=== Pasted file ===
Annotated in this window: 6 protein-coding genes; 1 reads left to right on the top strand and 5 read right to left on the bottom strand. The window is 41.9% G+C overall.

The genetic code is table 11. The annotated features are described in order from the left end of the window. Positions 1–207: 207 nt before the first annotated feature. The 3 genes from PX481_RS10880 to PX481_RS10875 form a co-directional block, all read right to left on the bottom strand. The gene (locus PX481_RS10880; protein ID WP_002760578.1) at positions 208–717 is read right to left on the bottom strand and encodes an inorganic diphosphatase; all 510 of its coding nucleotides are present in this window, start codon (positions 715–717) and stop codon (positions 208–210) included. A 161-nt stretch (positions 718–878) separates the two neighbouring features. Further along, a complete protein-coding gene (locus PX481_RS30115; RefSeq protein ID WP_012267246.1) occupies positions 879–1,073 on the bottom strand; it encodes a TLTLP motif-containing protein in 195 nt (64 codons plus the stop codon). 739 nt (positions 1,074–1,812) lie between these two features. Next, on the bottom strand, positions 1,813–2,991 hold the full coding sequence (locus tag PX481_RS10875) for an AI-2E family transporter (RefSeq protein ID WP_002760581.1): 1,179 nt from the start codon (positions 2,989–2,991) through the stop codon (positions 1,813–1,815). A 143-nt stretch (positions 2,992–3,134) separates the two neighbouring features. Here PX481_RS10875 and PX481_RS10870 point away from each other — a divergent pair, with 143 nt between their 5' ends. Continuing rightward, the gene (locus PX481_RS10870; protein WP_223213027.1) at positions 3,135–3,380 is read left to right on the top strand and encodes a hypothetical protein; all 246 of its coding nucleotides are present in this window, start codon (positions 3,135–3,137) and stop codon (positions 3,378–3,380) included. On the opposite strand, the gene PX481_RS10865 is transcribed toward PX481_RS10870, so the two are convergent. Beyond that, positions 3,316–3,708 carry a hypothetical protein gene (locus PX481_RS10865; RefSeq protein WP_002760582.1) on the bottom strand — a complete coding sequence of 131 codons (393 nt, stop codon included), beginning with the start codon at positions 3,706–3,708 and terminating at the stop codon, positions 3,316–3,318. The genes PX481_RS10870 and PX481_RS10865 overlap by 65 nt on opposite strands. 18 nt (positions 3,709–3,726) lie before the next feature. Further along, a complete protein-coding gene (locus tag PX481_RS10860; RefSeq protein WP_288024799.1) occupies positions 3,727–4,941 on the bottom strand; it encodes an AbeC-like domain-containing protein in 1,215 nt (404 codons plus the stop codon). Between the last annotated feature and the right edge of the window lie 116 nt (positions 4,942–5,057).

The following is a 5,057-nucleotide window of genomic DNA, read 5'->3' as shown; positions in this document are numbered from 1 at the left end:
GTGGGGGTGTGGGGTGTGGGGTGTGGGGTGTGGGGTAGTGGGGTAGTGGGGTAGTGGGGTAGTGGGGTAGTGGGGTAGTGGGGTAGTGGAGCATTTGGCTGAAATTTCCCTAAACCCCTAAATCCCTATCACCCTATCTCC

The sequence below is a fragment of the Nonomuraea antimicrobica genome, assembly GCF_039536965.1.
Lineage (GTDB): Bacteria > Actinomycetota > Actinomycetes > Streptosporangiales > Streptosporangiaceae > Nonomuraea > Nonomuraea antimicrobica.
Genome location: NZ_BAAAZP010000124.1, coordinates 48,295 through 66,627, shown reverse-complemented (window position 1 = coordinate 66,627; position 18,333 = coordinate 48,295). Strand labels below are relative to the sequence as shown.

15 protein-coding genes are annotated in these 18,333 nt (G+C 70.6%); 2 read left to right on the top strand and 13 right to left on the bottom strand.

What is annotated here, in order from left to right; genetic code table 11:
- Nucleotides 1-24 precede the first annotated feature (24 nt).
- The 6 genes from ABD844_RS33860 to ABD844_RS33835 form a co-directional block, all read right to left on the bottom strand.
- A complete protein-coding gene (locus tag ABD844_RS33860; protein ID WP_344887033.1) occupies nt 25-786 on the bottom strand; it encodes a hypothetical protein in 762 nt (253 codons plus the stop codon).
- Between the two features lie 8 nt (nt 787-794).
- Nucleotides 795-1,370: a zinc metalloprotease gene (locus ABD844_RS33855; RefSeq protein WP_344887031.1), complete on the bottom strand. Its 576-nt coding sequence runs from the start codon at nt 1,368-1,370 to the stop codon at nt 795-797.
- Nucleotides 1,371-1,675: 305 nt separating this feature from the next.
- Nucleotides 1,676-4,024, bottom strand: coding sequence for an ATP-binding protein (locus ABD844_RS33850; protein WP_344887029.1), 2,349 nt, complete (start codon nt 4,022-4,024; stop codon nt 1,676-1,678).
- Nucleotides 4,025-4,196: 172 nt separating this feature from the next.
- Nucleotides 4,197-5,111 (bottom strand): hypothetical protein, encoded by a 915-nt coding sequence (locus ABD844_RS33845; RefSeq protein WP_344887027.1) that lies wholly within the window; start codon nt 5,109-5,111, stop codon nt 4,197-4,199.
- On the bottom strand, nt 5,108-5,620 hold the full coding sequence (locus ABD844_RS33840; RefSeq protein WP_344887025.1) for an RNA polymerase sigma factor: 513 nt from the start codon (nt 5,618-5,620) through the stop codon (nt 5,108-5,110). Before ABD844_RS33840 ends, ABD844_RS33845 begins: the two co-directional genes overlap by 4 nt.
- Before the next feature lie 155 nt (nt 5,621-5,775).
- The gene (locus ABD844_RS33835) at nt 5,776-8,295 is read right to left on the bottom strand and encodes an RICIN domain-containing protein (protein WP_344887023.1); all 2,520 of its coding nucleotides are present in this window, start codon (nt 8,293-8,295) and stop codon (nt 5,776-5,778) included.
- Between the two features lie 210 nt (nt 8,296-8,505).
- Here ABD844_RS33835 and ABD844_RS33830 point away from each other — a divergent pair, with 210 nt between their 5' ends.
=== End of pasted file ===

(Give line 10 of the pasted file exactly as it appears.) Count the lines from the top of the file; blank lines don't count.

- Nucleotides 1-24 precede the first annotated feature (24 nt).